One of the saddest stories I have heard in this realm was that of an year-old man who lived in a nursing home.
He came to see me, asking for something to help him have an erection he had multi-modality treatment for recurrent prostate cancer so options that might help were limited. He told me that there are many women in the nursing home which is typical and that what he really wanted was companionship. Is this real or his perspective?
Do elderly women really judge men in this way? And do they talk about it among themselves?
And he is not the only man to have told me this. It sounds a bit like high school with gossip and innuendo, and, as a consequence, hurt feelings and bruised self-esteem and lots of lonely people who are not part of the A-list. For many, beyond the acute loss of a life partner, lies years of loneliness or at least alone-ness. Adult children and grandchildren often live many miles away, and the opportunities for a hug are few and far between. As human beings, we need physical touch and connectedness to others.
Who said that the older years are golden?
Caregiving and Social Support for Gay and Bisexual Men with Prostate Cancer
They seem pretty grey to me. Not to sound spammy, but there is a cancer survivor dating site called CancerMatch It started in New York City in and now is international. It's entirely free. It's where we don't have to "explain" everything! Skip to main content. Coming out as a gay man is often an isolating experience, and is echoed by hearing that he is diagnosed with cancer. It is hard for a man to come out as a gay or bisexual man, now he is faced with coming out as a cancer survivor…. Many gay men start have experienced their early lives in heterosexual relationships and marriages.
They have tried hard not to be gay, and struggled to get past the fears and risks associated with being out. Now, they are trying hard to not be the person diagnosed with cancer, not the person whose life is once again at risk. Patient needs assurance that his doctor respects him as a gay man.
Simply by asking a man if he enjoys sex with men, women or both, sets a calm and understanding clinical relationship. The patient needs to hear his doctor ask questions to understand the patients concerns about treatment outcomes, such as sexual performance, and will take steps to protect him from all of his practical concerns, such as visitation rights. Doctors should be prepared to respond to gay focused questions as well as clearly communicate a sense of comfort around sexuality. Being Gay is not the same as being short, tall or Russian. Paterson C, et al.
What is the mechanism effect that links social support to coping and psychological outcome within individuals affected by prostate cancer? Real time data collection using mobile technology. Eur J Oncol Nurs. Exploring the relationship between coping, social support and health-related quality of life for prostate cancer survivors: Benedict C, et al. Positive and negative mood in men with advanced prostate cancer undergoing androgen deprivation therapy: Colloca G, Colloca P. J Cancer Educ. Blank TO. Gay men and prostate cancer: J Clin Oncol. Quinn GP, et al.
The effects of attachment and outness on illness adjustment among gay men with prostate cancer.
LGBT Cancer Information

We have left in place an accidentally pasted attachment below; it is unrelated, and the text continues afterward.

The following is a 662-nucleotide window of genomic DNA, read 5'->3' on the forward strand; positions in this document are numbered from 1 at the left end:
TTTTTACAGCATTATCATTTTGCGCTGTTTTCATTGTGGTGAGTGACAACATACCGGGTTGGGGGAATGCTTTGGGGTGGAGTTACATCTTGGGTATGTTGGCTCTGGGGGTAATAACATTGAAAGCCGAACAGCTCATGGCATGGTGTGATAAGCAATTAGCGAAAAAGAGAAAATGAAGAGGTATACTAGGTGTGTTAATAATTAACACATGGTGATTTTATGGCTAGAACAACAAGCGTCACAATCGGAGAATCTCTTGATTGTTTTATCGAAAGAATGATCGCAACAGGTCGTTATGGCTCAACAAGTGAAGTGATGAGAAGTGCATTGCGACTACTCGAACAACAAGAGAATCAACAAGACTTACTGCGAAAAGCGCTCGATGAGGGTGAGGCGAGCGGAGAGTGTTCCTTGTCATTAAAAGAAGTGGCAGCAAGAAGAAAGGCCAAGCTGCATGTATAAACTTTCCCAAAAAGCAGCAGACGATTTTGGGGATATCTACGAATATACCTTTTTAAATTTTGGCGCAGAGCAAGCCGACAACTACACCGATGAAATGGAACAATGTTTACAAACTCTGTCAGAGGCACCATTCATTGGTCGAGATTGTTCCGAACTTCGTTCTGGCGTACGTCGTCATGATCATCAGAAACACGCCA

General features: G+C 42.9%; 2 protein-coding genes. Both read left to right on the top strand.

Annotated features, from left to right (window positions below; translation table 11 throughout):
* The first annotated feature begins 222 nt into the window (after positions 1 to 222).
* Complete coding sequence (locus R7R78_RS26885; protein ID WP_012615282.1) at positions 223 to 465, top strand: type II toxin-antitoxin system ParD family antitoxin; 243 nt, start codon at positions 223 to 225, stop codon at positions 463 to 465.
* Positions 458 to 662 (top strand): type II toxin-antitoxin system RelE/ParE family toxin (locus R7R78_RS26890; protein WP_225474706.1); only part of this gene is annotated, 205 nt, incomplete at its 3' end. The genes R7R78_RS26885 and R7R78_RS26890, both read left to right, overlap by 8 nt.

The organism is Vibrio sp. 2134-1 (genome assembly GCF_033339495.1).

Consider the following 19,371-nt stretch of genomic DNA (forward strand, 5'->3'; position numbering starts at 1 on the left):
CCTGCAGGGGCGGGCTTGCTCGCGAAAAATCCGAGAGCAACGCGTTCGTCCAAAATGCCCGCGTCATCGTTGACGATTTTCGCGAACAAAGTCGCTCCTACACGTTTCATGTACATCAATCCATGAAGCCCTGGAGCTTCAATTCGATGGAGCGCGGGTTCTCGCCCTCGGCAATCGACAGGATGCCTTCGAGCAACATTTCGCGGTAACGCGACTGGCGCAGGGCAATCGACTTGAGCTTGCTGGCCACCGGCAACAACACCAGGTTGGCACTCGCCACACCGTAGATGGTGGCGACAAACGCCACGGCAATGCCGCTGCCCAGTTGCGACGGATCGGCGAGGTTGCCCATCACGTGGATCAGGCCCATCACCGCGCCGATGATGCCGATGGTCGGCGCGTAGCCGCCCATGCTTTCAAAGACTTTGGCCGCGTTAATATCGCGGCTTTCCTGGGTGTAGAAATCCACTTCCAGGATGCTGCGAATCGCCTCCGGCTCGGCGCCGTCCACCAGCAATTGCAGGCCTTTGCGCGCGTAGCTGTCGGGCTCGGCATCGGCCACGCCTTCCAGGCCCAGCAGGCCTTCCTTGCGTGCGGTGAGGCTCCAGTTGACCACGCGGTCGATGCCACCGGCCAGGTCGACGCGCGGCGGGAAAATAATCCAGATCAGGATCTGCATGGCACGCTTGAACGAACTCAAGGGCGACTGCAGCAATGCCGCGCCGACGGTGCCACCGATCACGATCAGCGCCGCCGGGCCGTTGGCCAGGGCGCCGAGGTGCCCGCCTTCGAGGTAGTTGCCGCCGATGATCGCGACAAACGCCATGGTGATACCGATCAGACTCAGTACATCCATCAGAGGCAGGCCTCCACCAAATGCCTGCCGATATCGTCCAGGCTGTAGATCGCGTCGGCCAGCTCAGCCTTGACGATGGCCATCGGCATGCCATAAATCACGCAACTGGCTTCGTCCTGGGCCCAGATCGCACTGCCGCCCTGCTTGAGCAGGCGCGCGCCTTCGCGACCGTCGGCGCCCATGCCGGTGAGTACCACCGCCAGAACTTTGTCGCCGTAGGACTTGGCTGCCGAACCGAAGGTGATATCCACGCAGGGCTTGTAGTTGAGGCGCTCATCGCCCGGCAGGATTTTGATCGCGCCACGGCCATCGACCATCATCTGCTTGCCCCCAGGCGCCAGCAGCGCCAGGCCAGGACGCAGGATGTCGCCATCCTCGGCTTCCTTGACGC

Compton DLR. The Family and Gay Men and Lesbians. Baumle AK, editor. International Handbook on the Demography of Sexuality. Springer; New York: Feinberg L, et al. Insight on the Issues. Valuing the Invaluable: NAC , N. Caregiving in the US, Patterson CJ. Family Relationships of Lesbians and Gay Men. Journal of Marriage and Family.
Oswald RF. Resilience within the family networks of lesbians and gay men: Intentionality and redefinition.
Prostate Cancer in Gay, Bisexual, and Other Men Who Have Sex with Men: A Review
Jan M, et al. The roles of stress and social support in prostate cancer mortality. Scand J Urol. Kroenke CH, et al.
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Social networks, social support, and survival after breast cancer diagnosis. Measuring social support: J Behav Med. Berkman LF. Social Work in Health Care. Social integration, social networks, social support and health. Berkman LF, Kawachi I, editors. Social epidemiology. House JS, et al. Measures and concepts of social support. Syme SCSL, editor. Social support and health. Cohen S.
Social relationships and health. Am Psychol. Voerman B, et al. Determinants of participation in social support groups for prostate cancer patients. Mehnert A, et al. Depression, anxiety, post-traumatic stress disorder and health-related quality of life and its association with social support in ambulatory prostate cancer patients. Eur J Cancer Care Engl ; 19 6: Arrington MI.
Theorizing about social support and health communication in a prostate cancer support group. Journal of psychosocial oncology. Man to man and side by side, they cope with prostate cancer: Rosser BRS, et al. A Review. LGBT Health.
Braun V, Clarke V. Using thematic analysis in psychology. Qualitative Research in Psychology. Basics of qualitative research: Los Angeles, CA: Sage Publications, Inc; Social support networks of lesbian, gay, and bisexual adults 60 years of age and older. Social support in the lives of lesbians and gay men at midlife and later. The meaning of friendship for gay men and lesbians in the second half of life. Journal of GLBT family studies. Brennan-Ing M, et al.
Social care networks and older LGBT adults: Challenges for the future. J Homosex. Fredriksen-Goldsen KI, et al. The Impact of the Social Context.